The average man adopts the religion of his country, or, rather, the religion of his country adopts him. He is dominated by the egotism of race, the arrogance of nation, and the prejudice called patriotism. He does not reason -- he feels. He does not investigate -- he believes. To him the religions of other nations are absurd and infamous, and their gods monsters of ignorance and cruelty. In every country this average man is taught, first, that there is a supreme being; second, that he has made known his will; third, that he will reward the true believer; fourth, that he will punish the unbeliever, the scoffer, and the blasphemer; fifth, that certain ceremonies are pleasing to this god; sixth, that he has established a church; and seventh, that priests are his representatives on earth. And the average man has no difficulty in determining that the God of his nation is the true God; that the will of this true God is contained in the sacred scriptures of his nation; that he is one of the true believers, and that the people of other nations -- that is, believing other religions -- are scoffers; that the only true church is the one to which he belongs; and that the priests of his country are the only ones who have had or ever will have the slightest influence with this true God. All these absurdities to the average man seem self-evident propositions; and so he holds all other creeds in scorn, and congratulates himself that he is a favorite of the one true God.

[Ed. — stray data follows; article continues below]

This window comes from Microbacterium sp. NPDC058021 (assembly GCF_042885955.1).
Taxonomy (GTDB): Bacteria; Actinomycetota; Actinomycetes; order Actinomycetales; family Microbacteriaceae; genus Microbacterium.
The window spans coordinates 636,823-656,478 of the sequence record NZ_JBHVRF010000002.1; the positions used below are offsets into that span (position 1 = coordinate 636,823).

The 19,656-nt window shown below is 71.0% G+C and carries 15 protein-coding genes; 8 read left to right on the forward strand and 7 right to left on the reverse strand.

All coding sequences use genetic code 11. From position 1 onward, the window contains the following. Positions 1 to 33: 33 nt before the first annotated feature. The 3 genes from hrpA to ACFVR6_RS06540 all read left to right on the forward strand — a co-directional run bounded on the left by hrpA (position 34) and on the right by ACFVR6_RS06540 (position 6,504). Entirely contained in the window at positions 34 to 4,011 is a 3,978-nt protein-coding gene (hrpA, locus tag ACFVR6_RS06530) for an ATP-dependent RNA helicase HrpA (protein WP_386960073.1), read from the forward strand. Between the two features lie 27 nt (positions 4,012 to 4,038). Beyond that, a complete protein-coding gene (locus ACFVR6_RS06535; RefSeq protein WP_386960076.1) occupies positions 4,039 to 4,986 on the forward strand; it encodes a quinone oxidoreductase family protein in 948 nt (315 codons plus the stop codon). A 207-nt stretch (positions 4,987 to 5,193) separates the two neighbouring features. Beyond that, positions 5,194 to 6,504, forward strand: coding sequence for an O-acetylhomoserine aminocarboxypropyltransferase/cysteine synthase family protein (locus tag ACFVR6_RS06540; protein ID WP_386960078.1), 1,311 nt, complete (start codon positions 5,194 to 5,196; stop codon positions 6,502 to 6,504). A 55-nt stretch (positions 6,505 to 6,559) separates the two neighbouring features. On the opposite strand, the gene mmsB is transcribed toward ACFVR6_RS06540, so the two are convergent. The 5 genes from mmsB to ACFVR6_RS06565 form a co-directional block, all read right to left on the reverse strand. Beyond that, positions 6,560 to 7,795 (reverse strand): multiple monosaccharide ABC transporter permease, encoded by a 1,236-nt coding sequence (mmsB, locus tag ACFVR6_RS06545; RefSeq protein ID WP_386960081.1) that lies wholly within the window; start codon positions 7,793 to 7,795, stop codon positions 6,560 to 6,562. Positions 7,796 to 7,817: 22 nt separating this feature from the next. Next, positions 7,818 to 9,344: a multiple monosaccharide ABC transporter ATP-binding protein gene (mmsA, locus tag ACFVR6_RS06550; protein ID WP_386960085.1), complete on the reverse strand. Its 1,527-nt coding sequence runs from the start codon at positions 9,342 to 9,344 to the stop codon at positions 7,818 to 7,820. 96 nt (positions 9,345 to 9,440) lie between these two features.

If the average Christian had been born in Turkey, he would have been a Mohammedan; and if the average Mohammedan had been born in New England and educated at Andover, he would have regarded the damnation of the heathen as the "tidings of great joy."